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Last Updated: Wednesday, 15 June, 2005, 10:53 GMT 11:53 UK
Osama Bin Laden 'alive and well'
Osama Bin Laden
The US has offered $25m for Osama bin Laden's capture
A top Taleban commander has said in a television interview that Osama Bin Laden and Afghanistan's former Taleban leader Mullah Omar are alive and well.

"I am in contact with Mullah Omar and take directions from him," Mullah Akhtar Usmani told Pakistan's privately-run Geo television.

There is no way of independently verifying Mullah Usmani's claims.

The BBC's Rahimullah Yusufzai says that Mullah Usmani was a senior commander in the Taleban before its fall in 2001.


Our correspondent says he is since considered to be the operational head of the Taleban resistance.

The United States has offered bounties of $25m and $10m for the capture of Saudi-born Osama Bin Laden and Mullah Omar in connection with the 11 September attacks.

Mullah Usmani [Photo: Geo TV]
All I can tell you is that Osama Bin Laden is alive and well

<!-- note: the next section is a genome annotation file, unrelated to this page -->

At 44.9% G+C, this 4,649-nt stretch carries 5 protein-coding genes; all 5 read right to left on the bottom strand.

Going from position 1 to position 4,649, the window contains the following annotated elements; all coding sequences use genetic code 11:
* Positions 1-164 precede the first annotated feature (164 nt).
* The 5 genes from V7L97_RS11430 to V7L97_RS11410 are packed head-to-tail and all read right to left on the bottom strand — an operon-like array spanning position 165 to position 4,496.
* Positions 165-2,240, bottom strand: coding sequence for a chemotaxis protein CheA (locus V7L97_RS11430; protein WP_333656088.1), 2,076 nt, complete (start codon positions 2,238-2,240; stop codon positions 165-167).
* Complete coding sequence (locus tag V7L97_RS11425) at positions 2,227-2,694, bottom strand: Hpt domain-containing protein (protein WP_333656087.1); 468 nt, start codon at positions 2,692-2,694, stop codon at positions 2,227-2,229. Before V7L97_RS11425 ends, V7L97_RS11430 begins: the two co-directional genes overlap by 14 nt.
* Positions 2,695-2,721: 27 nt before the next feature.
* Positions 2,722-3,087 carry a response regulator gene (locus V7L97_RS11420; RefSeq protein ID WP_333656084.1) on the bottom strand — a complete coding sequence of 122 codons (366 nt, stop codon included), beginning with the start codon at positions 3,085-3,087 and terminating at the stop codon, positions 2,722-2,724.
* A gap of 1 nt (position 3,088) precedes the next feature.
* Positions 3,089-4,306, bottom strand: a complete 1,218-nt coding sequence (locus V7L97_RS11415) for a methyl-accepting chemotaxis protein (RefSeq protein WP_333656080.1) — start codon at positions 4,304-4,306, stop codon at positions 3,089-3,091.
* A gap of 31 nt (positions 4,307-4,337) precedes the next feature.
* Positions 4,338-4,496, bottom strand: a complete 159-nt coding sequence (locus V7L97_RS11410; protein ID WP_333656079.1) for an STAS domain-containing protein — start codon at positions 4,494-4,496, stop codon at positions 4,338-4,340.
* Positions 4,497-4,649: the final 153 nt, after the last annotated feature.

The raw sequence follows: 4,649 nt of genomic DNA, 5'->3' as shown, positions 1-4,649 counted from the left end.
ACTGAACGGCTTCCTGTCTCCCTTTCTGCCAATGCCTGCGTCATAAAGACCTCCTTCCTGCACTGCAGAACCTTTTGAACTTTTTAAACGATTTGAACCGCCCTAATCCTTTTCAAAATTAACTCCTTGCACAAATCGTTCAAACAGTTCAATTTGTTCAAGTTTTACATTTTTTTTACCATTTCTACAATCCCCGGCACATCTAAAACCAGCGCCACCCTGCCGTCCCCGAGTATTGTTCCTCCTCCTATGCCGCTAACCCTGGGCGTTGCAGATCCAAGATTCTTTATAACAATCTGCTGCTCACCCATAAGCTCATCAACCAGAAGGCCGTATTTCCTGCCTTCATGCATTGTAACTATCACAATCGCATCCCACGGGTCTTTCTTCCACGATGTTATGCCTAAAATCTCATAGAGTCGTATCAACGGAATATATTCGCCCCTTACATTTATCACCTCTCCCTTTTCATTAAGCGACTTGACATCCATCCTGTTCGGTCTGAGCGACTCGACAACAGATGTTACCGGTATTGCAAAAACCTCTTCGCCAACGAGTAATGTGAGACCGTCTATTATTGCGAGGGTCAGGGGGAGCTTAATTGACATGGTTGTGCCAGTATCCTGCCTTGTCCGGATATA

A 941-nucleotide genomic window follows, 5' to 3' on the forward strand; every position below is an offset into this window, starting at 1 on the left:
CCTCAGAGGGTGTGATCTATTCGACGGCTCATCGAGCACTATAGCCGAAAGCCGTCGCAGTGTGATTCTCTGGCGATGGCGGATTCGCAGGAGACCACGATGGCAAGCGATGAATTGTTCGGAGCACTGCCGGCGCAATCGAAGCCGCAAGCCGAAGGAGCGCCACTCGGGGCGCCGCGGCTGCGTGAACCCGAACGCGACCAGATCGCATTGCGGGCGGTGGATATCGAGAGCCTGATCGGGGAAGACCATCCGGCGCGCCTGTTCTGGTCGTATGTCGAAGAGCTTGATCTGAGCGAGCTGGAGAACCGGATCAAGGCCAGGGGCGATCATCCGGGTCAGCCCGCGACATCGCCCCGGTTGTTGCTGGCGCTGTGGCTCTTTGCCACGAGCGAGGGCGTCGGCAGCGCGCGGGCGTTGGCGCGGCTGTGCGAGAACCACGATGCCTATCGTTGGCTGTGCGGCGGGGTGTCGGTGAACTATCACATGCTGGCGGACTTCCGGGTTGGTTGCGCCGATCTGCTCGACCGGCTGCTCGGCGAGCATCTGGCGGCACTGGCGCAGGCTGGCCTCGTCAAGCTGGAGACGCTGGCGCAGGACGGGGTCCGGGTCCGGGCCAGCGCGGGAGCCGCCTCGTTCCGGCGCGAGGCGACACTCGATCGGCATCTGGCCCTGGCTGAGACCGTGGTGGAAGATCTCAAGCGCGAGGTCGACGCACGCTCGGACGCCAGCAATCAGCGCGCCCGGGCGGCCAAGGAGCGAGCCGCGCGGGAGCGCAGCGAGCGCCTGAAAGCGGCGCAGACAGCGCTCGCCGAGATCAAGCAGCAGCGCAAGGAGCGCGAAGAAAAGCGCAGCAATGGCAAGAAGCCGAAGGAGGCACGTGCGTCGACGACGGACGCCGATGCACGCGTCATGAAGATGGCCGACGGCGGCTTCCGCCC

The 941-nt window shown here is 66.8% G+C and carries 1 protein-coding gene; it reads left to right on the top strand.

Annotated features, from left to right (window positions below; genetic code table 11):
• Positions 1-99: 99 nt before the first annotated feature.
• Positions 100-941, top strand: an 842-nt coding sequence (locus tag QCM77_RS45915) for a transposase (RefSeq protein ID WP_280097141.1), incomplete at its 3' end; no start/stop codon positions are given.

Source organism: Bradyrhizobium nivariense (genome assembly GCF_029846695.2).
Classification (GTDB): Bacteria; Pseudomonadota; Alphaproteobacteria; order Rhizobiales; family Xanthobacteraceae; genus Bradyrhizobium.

Mullah Usmani

The comments come a day after Pakistan's President, Pervez Musharraf, said in Australia that he believed Osama Bin Laden was alive based on the information Pakistan had received from al-Qaeda members arrested by its security forces.

"Taleban are all over Afghanistan," Mullah Usmani said in his interview.

"They may be more in some provinces and less in the other, but their support is growing," he said, partly covering his face with a black scarf.

But he was not willing to say anything about their location.

"All I can tell you is that Osama Bin Laden is alive and well," he said.

He also said Mullah Omar was still in command of the Taleban forces.

"He is still our commander and issuing directions."


Osama Bin Laden is believed to be hiding in Pakistan's unruly tribal region bordering Afghanistan.

Pakistani observers are surprised at Geo TV's ability to interview a top Taleban commander at a time when members of the militia are targets of a massive manhunt by the US-led coalition as well as Pakistani forces.

The Taleban has been on the run ever since they were ousted three and a half years ago.

But there has been an increase in attacks in Afghanistan in recent months, attributed to militants owing allegiance to the Taleban and al-Qaeda, raising fears they may be regrouping.

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